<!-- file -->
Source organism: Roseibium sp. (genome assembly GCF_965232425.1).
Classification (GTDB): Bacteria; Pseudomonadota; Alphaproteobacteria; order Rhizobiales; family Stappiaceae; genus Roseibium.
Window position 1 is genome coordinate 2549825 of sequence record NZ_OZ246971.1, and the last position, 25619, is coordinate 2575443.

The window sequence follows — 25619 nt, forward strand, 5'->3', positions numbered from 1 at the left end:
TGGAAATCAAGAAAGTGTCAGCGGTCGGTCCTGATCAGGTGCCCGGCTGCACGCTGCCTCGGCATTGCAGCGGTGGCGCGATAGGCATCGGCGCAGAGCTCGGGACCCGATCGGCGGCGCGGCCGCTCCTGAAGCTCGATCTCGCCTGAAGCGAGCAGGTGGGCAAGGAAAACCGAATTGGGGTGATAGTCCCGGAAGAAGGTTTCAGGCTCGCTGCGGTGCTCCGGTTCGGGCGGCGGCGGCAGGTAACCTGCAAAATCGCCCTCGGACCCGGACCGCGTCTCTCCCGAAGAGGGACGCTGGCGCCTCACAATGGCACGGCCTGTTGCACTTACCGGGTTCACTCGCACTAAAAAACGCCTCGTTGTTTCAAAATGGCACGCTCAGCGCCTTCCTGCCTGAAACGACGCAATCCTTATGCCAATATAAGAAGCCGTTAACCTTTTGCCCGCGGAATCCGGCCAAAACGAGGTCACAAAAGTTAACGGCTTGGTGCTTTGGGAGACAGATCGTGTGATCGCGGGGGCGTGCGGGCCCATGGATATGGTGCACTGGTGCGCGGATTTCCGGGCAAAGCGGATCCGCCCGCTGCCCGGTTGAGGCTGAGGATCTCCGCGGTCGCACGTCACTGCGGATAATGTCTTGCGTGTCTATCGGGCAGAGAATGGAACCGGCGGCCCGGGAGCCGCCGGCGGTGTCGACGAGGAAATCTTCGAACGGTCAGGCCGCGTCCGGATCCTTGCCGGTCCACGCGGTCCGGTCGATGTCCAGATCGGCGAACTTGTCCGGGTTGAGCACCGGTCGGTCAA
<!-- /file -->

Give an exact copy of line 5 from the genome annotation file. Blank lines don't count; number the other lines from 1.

TGGAAATCAAGAAAGTGTCAGCGGTCGGTCCTGATCAGGTGCCCGGCTGCACGCTGCCTCGGCATTGCAGCGGTGGCGCGATAGGCATCGGCGCAGAGCTCGGGACCCGATCGGCGGCGCGGCCGCTCCTGAAGCTCGATCTCGCCTGAAGCGAGCAGGTGGGCAAGGAAAACCGAATTGGGGTGATAGTCCCGGAAGAAGGTTTCAGGCTCGCTGCGGTGCTCCGGTTCGGGCGGCGGCGGCAGGTAACCTGCAAAATCGCCCTCGGACCCGGACCGCGTCTCTCCCGAAGAGGGACGCTGGCGCCTCACAATGGCACGGCCTGTTGCACTTACCGGGTTCACTCGCACTAAAAAACGCCTCGTTGTTTCAAAATGGCACGCTCAGCGCCTTCCTGCCTGAAACGACGCAATCCTTATGCCAATATAAGAAGCCGTTAACCTTTTGCCCGCGGAATCCGGCCAAAACGAGGTCACAAAAGTTAACGGCTTGGTGCTTTGGGAGACAGATCGTGTGATCGCGGGGGCGTGCGGGCCCATGGATATGGTGCACTGGTGCGCGGATTTCCGGGCAAAGCGGATCCGCCCGCTGCCCGGTTGAGGCTGAGGATCTCCGCGGTCGCACGTCACTGCGGATAATGTCTTGCGTGTCTATCGGGCAGAGAATGGAACCGGCGGCCCGGGAGCCGCCGGCGGTGTCGACGAGGAAATCTTCGAACGGTCAGGCCGCGTCCGGATCCTTGCCGGTCCACGCGGTCCGGTCGATGTCCAGATCGGCGAACTTGTCCGGGTTGAGCACCGGTCGGTCAA